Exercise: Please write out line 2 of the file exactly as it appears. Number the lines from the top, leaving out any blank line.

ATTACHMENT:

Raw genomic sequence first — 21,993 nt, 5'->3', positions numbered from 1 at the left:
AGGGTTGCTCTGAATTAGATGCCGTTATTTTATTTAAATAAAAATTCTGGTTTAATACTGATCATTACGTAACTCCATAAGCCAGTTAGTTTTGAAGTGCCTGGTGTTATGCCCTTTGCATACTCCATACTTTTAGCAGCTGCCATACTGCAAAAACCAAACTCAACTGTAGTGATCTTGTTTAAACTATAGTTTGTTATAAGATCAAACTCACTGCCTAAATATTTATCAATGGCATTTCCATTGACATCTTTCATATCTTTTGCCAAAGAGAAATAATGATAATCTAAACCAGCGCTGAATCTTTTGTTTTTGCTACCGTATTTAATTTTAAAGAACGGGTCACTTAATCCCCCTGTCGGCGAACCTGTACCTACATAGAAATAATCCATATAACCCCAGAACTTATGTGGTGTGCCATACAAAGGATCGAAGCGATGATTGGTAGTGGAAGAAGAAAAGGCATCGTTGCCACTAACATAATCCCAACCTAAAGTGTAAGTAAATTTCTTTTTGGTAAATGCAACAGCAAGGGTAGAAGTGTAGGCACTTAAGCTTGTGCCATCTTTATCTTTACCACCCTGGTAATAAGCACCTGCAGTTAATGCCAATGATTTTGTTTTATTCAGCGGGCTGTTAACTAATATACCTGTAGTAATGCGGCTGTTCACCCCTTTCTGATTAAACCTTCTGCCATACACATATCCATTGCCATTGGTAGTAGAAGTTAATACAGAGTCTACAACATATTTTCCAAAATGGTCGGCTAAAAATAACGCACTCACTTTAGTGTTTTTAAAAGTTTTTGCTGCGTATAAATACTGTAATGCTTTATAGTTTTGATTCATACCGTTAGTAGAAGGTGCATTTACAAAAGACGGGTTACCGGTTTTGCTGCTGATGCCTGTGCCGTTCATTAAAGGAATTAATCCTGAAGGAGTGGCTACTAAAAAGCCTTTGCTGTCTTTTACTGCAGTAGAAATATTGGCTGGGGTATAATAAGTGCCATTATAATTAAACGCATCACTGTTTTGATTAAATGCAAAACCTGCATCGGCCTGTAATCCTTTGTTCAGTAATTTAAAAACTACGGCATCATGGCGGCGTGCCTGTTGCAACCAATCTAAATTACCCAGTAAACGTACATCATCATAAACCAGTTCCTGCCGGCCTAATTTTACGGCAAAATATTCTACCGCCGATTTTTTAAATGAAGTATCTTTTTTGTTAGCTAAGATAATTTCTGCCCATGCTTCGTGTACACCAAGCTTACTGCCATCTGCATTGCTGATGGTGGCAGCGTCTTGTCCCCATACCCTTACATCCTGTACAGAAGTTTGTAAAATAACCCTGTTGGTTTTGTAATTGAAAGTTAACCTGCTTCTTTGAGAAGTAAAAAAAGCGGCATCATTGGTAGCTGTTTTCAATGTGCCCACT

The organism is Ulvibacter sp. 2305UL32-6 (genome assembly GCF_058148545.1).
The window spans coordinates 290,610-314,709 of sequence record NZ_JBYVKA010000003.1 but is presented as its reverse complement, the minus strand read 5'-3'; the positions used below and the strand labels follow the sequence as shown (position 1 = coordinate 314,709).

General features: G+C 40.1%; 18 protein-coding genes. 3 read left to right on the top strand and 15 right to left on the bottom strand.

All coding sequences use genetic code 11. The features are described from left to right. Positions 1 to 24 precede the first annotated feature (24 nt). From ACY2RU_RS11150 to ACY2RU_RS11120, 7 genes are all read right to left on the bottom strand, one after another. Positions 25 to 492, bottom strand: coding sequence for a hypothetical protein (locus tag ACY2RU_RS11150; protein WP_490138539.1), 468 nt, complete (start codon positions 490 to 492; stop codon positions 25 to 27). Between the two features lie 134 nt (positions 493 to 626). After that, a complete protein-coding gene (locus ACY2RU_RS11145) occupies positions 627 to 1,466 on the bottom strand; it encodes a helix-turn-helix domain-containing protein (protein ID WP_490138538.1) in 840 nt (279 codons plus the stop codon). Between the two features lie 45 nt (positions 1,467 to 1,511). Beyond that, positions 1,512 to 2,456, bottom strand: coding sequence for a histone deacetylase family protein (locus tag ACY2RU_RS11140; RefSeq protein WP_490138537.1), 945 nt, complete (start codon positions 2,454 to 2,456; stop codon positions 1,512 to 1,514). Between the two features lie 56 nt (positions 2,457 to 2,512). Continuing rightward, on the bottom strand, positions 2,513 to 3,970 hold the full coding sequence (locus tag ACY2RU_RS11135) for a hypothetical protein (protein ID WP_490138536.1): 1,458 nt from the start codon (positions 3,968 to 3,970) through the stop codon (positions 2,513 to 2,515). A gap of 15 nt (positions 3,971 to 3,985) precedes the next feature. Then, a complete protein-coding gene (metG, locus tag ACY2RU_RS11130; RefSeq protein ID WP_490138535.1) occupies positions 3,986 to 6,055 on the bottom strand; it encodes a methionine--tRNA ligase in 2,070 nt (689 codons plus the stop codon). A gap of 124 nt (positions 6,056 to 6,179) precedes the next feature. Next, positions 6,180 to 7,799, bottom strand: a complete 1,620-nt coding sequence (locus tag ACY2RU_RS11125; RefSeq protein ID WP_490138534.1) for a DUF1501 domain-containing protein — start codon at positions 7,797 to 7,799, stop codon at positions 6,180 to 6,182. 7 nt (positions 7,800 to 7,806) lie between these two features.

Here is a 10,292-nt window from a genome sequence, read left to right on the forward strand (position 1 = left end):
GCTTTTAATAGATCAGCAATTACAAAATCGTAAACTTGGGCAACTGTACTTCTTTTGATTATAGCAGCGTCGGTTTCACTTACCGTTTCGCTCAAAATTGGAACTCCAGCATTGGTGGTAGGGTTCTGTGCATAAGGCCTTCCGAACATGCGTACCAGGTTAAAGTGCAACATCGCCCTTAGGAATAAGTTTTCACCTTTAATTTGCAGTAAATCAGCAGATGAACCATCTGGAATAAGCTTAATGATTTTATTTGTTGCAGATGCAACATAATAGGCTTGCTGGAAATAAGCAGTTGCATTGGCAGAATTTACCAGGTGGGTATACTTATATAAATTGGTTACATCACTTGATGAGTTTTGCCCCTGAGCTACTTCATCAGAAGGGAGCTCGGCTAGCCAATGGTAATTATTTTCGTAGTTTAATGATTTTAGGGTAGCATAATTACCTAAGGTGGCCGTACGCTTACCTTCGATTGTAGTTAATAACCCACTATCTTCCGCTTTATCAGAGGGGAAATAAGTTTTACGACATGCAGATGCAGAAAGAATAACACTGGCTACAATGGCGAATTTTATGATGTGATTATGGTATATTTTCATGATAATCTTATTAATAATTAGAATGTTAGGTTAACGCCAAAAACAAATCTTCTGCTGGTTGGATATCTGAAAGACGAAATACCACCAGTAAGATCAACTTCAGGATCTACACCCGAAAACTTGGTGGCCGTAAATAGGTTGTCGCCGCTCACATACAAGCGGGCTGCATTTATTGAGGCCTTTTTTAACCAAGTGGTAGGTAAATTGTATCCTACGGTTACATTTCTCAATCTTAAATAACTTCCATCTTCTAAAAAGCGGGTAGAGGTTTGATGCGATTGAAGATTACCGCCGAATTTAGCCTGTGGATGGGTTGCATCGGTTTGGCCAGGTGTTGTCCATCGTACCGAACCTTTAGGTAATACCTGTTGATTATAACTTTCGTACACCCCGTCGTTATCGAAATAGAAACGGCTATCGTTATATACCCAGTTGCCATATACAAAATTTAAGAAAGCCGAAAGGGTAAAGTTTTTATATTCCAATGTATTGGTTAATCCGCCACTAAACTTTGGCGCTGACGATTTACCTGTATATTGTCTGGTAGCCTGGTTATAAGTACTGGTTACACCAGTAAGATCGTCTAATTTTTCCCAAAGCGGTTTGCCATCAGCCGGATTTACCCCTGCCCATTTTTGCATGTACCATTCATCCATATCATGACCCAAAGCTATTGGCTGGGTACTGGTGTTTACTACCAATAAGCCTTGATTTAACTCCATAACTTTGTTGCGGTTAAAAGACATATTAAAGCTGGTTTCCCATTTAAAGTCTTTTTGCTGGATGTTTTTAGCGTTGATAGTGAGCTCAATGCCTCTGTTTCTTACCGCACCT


AGGGTTGCTCTGAATTAGATGCCGTTATTTTATTTAAATAAAAATTCTGGTTTAATACTGATCATTACGTAACTCCATAAGCCAGTTAGTTTTGAAGTGCCTGGTGTTATGCCCTTTGCATACTCCATACTTTTAGCAGCTGCCATACTGCAAAAACCAAACTCAACTGTAGTGATCTTGTTTAAACTATAGTTTGTTATAAGATCAAACTCACTGCCTAAATATTTATCAATGGCATTTCCATTGACATCTTTCATATCTTTTGCCAAAGAGAAATAATGATAATCTAAACCAGCGCTGAATCTTTTGTTTTTGCTACCGTATTTAATTTTAAAGAACGGGTCACTTAATCCCCCTGTCGGCGAACCTGTACCTACATAGAAATAATCCATATAACCCCAGAACTTATGTGGTGTGCCATACAAAGGATCGAAGCGATGATTGGTAGTGGAAGAAGAAAAGGCATCGTTGCCACTAACATAATCCCAACCTAAAGTGTAAGTAAATTTCTTTTTGGTAAATGCAACAGCAAGGGTAGAAGTGTAGGCACTTAAGCTTGTGCCATCTTTATCTTTACCACCCTGGTAATAAGCACCTGCAGTTAATGCCAATGATTTTGTTTTATTCAGCGGGCTGTTAACTAATATACCTGTAGTAATGCGGCTGTTCACCCCTTTCTGATTAAACCTTCTGCCATACACATATCCATTGCCATTGGTAGTAGAAGTTAATACAGAGTCTACAACATATTTTCCAAAATGGTCGGCTAAAAATAACGCACTCACTTTAGTGTTTTTAAAAGTTTTTGCTGCGTATAAATACTGTAATGCTTTATAGTTTTGATTCATACCGTTAGTAGAAGGTGCATTTACAAAAGACGGGTTACCGGTTTTGCTGCTGATGCCTGTGCCGTTCATTAAAGGAATTAATCCTGAAGGAGTGGCTACTAAAAAGCCTTTGCTGTCTTTTACTGCAGTAGAAATATTGGCTGGGGTATAATAAGTGCCATTATAATTAAACGCATCACTGTTTTGATTAAATGCAAAACCTGCATCGGCCTGTAATCCTTTGTTCAGTAATTTAAAAACTACGGCATCATGGCGGCGTGCCTGTTGCAACCAATCTAAATTACCCAGTAAACGTACATCATCATAAACCAGTTCCTGCCGGCCTAATTTTACGGCAAAATATTCTACCGCCGATTTTTTAAATGAAGTATCTTTTTTGTTAGCTAAGATAATTTCTGCCCATGCTTCGTGTACACCAAGCTTACTGCCATCTGCATTGCTGATGGTGGCAGCGTCTTGTCCCCATACCCTTACATCCTGTACAGAAGTTTGTAAAATAACCCTGTTGGTTTTGTAATTGAAAGTTAACCTGCTTCTTTGAGAAGTAAAAAAAGCGGCATCATTGGTAGCTGTTTTCAATGTGCCCACT